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Tzitzit as War Amulet

An amulet is defined as “an ornament or small piece of jewelry thought to give protection against evil, danger, or disease.” Throughout the ages and all across the globe, soldiers have worn amulets hoping to increase their protection against harm—thus also increasing their courage. 
    Whereas articles of clothing are typically not used as war amulets, tzitzit have filled this role for many IDF soldiers. I assume that for religious soldiers, this has always been the case; that is, given that tzitzit are part of a religious man’s attire (in that they are considered to fulfill a mitzvah), it is natural for a religious soldier to feel through their tzitzit a protective bond with G-d.
    Over the last few decades, however, there has been a growing demand for tzitzit as war amulet from non-religious soldiers as well.
    What was a relatively minor phenomenon in “Cast Lead” and in “Protective Edge” (wars fought in 2009 and 2014, respectively), became in “Iron Swords” a juggernaut. With demand reaching into the hundreds of thousands, Rabbi Asher Weiss, a major haredi halakhic posek (ultra-orthodox Judaic decisor), even ruled that due to the need, women and minors are permitted to braid/make tzitzit.
    It is not clear to what extent the large demand for tzitzit has been stimulated by the soldiers themselves or by a haredi desire to contribute to the war effort (while very few haredim are in the military, the tzitzit suppliers are predominantly haredi).  
    It is evident that after the shocking events of October 7th, voluntarism skyrocketed among haredim. Video clips of different tzitzit initiatives are widely accessible on the internet, and they feature haredi adults and youth braiding tzitzit and distributing them to soldiers. In one of these, presumably shot on the Gazan border, a haredi man calls out: “Who else needs tzitzit for the battle.”
    What to make out of tzitzit as war amulet? Seemingly, this is a significant departure from how the bible describes tzitzit’s purpose: “Thus you shall be reminded to observe all My commandments and to be holy to your G-d” (Numbers 15.40). And given that in the United States usually only very religious men wear tzitzit, it is a bit jarring to see tzitzit on soldiers who are bareheaded.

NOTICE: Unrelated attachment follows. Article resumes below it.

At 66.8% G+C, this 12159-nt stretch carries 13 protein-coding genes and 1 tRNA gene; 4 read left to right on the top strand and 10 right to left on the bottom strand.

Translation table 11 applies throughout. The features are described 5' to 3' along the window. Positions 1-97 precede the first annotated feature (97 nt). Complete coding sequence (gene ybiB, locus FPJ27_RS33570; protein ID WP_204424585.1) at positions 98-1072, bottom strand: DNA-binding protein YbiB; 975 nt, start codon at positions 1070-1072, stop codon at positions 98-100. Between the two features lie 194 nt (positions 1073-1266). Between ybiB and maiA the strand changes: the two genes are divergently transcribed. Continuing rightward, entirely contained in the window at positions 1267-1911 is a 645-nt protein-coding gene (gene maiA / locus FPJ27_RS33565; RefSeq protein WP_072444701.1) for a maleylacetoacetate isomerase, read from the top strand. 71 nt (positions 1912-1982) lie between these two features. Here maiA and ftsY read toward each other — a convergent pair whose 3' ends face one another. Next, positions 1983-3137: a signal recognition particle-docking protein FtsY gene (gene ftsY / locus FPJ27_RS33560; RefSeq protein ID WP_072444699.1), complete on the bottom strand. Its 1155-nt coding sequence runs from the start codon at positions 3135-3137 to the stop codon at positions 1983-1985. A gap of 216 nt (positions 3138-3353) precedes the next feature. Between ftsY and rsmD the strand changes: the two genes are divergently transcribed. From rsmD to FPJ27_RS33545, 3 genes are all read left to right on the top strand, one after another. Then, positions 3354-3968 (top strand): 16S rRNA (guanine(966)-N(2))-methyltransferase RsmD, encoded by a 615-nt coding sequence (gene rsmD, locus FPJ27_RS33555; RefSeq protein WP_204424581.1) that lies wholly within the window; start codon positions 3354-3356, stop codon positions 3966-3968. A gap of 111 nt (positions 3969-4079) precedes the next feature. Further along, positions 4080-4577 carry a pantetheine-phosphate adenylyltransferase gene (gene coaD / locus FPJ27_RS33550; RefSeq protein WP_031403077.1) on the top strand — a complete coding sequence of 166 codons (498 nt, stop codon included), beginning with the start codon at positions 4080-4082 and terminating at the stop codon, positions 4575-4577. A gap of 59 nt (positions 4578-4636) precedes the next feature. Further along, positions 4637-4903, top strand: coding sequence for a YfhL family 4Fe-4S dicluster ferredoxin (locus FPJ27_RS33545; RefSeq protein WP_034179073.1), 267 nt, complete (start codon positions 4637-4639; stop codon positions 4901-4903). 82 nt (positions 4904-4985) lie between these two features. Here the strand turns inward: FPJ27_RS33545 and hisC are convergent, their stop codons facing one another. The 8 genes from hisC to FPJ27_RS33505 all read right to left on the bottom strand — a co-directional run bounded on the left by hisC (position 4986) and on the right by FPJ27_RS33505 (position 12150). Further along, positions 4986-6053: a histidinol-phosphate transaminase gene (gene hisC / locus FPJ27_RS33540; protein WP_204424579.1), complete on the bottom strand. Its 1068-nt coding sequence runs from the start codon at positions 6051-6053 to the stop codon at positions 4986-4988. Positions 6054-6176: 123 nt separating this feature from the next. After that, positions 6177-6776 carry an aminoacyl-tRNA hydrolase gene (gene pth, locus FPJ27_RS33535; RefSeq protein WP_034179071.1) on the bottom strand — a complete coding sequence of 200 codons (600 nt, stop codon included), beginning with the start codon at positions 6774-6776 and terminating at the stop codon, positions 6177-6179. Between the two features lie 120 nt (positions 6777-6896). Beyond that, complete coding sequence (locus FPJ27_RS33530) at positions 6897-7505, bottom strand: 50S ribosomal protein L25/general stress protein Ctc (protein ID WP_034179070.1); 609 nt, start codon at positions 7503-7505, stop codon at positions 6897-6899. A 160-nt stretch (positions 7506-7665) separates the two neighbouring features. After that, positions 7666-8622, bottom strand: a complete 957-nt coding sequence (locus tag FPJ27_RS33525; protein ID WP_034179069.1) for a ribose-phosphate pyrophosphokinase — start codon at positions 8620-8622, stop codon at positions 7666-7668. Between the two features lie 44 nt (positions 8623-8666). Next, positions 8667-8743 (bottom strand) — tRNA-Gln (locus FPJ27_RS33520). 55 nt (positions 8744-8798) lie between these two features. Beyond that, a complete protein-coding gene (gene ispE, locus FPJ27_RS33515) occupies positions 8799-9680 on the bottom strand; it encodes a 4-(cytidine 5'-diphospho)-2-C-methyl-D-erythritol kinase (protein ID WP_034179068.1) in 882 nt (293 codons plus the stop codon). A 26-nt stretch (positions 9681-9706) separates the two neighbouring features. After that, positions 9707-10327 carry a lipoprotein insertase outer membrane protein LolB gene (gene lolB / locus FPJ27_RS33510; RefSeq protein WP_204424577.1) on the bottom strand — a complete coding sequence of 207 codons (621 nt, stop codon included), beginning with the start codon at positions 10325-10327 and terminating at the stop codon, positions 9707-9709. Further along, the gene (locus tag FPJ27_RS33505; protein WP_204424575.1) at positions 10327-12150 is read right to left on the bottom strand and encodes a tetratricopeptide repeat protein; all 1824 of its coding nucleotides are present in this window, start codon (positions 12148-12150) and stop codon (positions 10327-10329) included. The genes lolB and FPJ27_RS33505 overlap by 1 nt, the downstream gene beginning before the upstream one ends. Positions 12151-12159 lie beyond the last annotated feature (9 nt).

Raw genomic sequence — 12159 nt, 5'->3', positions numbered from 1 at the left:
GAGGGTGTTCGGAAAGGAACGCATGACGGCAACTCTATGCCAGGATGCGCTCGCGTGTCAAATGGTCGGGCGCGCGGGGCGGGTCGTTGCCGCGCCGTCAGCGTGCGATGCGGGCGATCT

On the other hand, it doesn’t make sense to speak of any kind of “profanation” of tzitzit in that they do not in themselves have the highest sanctity, which is why, for example, one takes off tefilin before entering a washroom but not tzitzit. What’s more, because Judaism encourages people to take upon themselves commandments even if they do not experience them as divine imperatives (in hopes that their experience will deepen over time), there is no warrant for criticizing a non-religious soldier who first puts on tzitzit just as war amulet.
    Even more importantly, precisely the tzitzit with its unruly fringes always getting in the way, may remind the solder to remain ethical, “to be holy.” With the removal of ordinary restraints against violence during wartime and the temptations involved when coming into contact with enemy civilians, it can be very good for a soldier to wear on his body something that is designed to make him, as the bible says, “recall all the commandments of the lord and observe them, so that you do not follow your heart and eyes in your lustful urge” (Numbers 15.39).
    We all are familiar with the aphorism “There are no atheists in foxholes,” but in American culture this is usually depicted in Christian terms, with a soldier crossing himself, or saying an “Our Father” or a “Hail Mary,” or touching a cross around his neck.
    In Israel, if there is some truth to the aphorism, it should not come as a surprise that many Israeli soldiers, whether religious or not, want to wear tztizit when they go into war.

TEDDY WEINBERGER is a contributing writer to Jlife magazine. He made aliyah with his family in 1997 from Miami, where he was an assistant professor of religious studies. Teddy and his wife, Sarah Jane Ross, have five children.

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